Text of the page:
CNN, NY Times, Wash. Post uncritically repeated Giuliani's claim that anti-Giuliani firefighter unions are partisan
Research ››› ››› BRIAN LEVY
In a July 11 report on a new online video critical of former New York City Mayor Rudy Giuliani's (R) 9-11 record, CNN correspondent Carol Costello uncritically reported the claim by Giuliani's presidential campaign that the union that produced the video, the International Association of Fire Fighters (IAFF)," is "partisan" and "has a long history of backing Democratic presidential candidates." Blogs on the websites of The New York Times and The Washington Post also reported the Giuliani campaign's rebuttal. However, neither CNN nor the Post and Times blogs noted that the IAFF issued an "e-mail press release" -- posted on a USA Today blog at 2:50 p.m. ET on July 11 -- noting that the group has endorsed Republican candidates in other recent races. Moreover, these outlets ignored the fact that IAFF Local 94 -- listed in the video's end credits as having "cooperat[ed]" and "participat[ed]" in the production of the video -- endorsed President Bush in 2004, as Media Matters for America noted.
During the 5 p.m. ET hour of The Situation Room, Costello reported: "Giuliani has faced similar criticism before and has dismissed it as politically motivated. The Giuliani campaign says that the firefighters' union has a long history of backing Democratic presidential candidates."
In his 2:14 p.m. ET post July 11 on the Post's political blog, The Fix, staff writer Chris Cillizza wrote:
The essence of Giulian's [sic] beef with IAFF is that it is a partisan organization with a history of supporting Democrats for president.
"International Association of Partisan Politics" blares the release from the Giuliani campaign.
In his 6:09 p.m. ET post July 11 on the Times' political blog, The Caucus, reporter Marc Santora wrote:
The Giuliani campaign responded forcefully even before the video was released, calling on two loyalists with long ties to the New York City Fire Department to rebut the charges. The Giuliani campaign was also quick to point out that the union endorsed [2004 Democratic presidential candidate] John Kerry in the last election and has supported Senator Hillary Clinton [D-NY].
However, none of these reports noted that IAFF general president Harold A. Schaitberger released a July 11 statement in response to the Giuliani campaign's rebuttal pointing out that, in 2006, the IAFF had endorsed Republican Govs. Charlie Crist (FL) and Jim Douglas (VT). By contrast, USA Today staff writer Mark Memmott noted Schaitberger's statement in a 2:50 p.m. ET update to a post on the paper's On Politics blog.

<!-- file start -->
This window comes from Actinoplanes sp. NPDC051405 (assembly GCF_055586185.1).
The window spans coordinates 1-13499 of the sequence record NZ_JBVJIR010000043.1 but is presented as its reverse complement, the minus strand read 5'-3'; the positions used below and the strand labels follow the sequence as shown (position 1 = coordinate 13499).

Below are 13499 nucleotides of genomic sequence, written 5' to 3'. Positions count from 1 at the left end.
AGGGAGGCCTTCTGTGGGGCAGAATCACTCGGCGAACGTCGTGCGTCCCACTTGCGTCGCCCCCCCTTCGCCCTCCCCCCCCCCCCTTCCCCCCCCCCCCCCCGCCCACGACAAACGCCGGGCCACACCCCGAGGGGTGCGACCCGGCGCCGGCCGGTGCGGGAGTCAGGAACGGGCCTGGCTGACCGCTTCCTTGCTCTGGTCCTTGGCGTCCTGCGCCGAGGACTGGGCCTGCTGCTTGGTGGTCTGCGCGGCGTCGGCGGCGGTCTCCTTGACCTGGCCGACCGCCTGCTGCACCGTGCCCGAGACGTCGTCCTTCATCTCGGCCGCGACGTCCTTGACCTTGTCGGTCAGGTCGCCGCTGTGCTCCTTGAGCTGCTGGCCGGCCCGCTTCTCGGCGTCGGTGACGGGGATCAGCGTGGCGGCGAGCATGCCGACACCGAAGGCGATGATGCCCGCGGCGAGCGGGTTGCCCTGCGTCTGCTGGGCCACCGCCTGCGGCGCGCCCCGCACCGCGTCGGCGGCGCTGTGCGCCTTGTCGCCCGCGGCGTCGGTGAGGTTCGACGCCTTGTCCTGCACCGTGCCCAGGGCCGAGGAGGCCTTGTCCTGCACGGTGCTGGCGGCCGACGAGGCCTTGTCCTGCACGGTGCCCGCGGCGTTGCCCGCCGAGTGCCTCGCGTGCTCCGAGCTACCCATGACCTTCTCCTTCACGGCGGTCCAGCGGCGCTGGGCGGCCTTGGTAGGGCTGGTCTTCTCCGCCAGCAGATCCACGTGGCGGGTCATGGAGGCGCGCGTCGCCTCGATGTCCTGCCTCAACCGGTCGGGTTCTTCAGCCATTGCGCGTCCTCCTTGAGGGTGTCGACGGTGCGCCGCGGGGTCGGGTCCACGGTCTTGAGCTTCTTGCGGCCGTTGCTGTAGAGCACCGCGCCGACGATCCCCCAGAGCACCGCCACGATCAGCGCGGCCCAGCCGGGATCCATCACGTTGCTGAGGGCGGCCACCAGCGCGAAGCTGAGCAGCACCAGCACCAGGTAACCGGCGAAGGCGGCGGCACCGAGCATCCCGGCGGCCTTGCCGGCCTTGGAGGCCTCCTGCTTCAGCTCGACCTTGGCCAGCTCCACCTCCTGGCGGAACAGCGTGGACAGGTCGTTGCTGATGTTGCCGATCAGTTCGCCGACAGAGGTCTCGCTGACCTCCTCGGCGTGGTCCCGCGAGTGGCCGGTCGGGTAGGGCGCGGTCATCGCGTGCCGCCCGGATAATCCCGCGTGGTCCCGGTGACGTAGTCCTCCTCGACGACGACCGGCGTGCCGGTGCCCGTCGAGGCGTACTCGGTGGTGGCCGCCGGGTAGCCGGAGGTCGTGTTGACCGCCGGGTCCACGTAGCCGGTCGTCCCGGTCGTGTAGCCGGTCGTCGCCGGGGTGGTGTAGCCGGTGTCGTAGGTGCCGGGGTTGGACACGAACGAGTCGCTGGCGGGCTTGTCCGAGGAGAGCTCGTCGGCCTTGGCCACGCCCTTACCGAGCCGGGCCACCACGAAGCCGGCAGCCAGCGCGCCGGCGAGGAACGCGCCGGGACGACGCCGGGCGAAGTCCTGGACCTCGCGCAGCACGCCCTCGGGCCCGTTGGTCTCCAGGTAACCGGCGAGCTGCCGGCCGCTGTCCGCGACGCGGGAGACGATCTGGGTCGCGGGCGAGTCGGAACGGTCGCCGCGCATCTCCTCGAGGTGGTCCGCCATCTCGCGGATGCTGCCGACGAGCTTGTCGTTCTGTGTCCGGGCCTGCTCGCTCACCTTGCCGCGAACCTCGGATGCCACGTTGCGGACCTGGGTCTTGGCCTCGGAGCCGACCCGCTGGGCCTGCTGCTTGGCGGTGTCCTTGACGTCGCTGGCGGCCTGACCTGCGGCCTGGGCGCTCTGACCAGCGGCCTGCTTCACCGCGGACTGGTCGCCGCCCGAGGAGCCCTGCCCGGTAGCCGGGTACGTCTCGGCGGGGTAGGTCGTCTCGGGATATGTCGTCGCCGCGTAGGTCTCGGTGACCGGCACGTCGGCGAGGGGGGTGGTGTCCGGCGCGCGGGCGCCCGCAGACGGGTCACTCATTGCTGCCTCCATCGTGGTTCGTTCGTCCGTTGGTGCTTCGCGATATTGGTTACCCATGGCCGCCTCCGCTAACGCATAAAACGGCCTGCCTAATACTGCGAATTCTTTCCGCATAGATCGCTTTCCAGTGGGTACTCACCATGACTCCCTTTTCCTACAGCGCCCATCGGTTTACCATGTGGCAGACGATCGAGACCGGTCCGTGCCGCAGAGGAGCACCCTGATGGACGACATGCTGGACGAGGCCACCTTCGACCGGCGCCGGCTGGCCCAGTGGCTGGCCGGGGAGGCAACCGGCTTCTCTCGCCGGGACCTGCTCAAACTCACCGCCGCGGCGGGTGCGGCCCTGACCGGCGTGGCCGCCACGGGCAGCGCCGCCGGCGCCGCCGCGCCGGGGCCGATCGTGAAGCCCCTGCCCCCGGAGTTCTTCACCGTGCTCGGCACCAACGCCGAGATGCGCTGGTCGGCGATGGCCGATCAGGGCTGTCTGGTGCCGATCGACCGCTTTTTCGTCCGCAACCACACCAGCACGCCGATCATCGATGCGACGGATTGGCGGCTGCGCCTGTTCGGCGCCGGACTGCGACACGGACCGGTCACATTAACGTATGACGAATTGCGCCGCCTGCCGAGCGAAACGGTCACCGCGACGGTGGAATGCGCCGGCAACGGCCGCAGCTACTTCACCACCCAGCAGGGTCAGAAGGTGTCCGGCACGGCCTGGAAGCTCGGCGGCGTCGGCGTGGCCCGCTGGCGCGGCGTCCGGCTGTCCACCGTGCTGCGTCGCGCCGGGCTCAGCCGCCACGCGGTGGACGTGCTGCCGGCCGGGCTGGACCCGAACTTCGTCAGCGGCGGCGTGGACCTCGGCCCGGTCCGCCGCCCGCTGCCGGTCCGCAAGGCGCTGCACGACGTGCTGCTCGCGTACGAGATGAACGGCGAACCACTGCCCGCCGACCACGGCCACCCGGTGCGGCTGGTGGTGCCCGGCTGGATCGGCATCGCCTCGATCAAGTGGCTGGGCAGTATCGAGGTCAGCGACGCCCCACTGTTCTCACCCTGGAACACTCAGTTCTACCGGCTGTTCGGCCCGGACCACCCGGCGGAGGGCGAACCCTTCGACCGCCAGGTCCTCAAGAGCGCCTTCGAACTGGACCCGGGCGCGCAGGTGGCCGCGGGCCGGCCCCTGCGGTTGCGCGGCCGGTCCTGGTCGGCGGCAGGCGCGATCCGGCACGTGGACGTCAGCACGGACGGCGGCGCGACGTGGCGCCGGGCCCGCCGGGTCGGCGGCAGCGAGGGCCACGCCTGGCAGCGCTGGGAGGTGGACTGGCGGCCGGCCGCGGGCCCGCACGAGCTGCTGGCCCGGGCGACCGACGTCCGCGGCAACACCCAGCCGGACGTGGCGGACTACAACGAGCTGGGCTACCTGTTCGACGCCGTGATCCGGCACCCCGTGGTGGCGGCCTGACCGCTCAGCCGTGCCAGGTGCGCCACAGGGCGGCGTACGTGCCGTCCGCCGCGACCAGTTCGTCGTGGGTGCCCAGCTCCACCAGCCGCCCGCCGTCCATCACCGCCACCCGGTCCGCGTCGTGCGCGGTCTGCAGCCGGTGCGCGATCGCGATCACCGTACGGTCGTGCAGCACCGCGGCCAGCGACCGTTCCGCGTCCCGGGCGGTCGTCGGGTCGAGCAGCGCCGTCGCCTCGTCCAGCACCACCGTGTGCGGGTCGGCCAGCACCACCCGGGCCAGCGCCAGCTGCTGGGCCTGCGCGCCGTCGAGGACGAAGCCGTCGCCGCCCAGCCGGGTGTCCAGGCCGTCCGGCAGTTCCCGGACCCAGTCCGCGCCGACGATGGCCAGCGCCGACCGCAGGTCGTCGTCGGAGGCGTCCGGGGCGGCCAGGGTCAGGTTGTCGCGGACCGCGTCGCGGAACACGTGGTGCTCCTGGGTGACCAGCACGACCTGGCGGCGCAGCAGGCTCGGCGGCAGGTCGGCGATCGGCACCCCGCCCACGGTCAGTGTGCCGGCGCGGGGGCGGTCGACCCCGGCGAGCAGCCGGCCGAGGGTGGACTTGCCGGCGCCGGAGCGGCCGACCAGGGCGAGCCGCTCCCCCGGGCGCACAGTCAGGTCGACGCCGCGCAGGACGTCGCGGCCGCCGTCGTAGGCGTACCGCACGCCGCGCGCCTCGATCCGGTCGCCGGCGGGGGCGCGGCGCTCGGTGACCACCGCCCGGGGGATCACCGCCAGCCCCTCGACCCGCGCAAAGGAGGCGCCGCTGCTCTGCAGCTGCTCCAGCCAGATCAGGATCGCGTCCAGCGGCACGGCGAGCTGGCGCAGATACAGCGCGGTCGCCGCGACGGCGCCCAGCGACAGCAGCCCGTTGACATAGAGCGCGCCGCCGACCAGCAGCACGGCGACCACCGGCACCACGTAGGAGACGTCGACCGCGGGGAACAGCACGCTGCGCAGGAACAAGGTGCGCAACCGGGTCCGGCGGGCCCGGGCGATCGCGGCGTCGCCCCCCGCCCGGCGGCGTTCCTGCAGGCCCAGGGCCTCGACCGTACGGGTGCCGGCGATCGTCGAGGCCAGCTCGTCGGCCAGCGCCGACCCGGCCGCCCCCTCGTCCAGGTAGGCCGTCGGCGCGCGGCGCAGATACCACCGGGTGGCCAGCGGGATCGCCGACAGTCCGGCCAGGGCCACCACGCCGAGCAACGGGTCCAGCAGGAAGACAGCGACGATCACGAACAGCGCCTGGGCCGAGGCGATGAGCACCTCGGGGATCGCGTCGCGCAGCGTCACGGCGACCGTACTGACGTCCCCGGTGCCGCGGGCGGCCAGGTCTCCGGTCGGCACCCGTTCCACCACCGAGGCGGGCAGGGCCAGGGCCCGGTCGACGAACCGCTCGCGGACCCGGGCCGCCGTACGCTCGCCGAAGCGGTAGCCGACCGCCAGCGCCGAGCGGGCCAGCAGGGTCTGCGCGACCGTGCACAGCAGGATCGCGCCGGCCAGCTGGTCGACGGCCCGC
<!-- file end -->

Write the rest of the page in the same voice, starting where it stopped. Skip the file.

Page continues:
Similarly, ABC News noted in a July 11 article that the IAFF endorsed then-Reps. Curt Weldon (R-PA) and John Sweeney (R-NY) in the 2006 election. Politico senior writer Jonathan Martin also challenged the Giuliani campaign's criticism of the IAFF as "partisan" in a 2:38 p.m. ET post on his blog:
"INTERNATIONAL ASSOCIATION OF PARTISAN POLITICS," blares the headline, a play on the group's full name. "True To Form, IAFF Union Bosses Once Again Attack Republican Presidential Candidate," reads the subhead.
Included in the document is a trove of research designed to cast the group as mere Democratic lackeys who always back Democratic presidential candidates and president Harold Schaitberger as the biggest liberal water-carrier of the bunch.
Not included in [Giuliani's] oppo is any mention of the fact that the IAFF is known as one of the least partisan unions, especially on Capitol Hill. They give thousands to GOP candidates, endorse more than a few and are generally known as the least hostile of labor groups to the Republican cause. Rudy is right that they are certainly disinclined to ever support a national GOP candidate, but the irony is that a moderate, Northeastern Republican is exactly the kind they could get behind.
Furthermore, IAFF Local 94 -- which represents New York City-area firefighters and is listed in the video's end credits as having "cooperat[ed]" and "participat[ed]" in its production -- endorsed President Bush during the 2004 Republican National Convention, as Media Matters noted. Media critic and blogger Greg Sargent further noted that "a quick Nexis search confirms that IAFF's largest New York City affiliate, the Uniformed Firefighters Association [IAFF Local 94], actually endorsed Rudy himself both times he ran victoriously for Mayor, in 1997 and 1993, and when he ran and lost in 1989.
From the 5 p.m. hour of the July 11 edition of CNN's The Situation Room:
COSTELLO: Republican presidential candidate Rudy Giuliani is coming under fire from the country's largest firefighters union. It's putting out a video critical of his leadership before and after the 9-11 terror attacks, including his decision to locate key emergency operations inside the World Trade Center, even after the 1993 bombing.
EDDIE BROWN (trustee, IAFF Local 94) [video clip]: Well, he's the one that made the decision to put their bunker in 7 World Trade Center, which -- when I was down there on 9-11, that day, I've seen police detectives yelling in the streets that we told him not to put it here, you know, because that was the target of the terrorists.
COSTELLO: Now, Giuliani has faced similar criticism before and has dismissed it as politically motivated. The Giuliani campaign says that the firefighters' union has a long history of backing Democratic presidential candidates.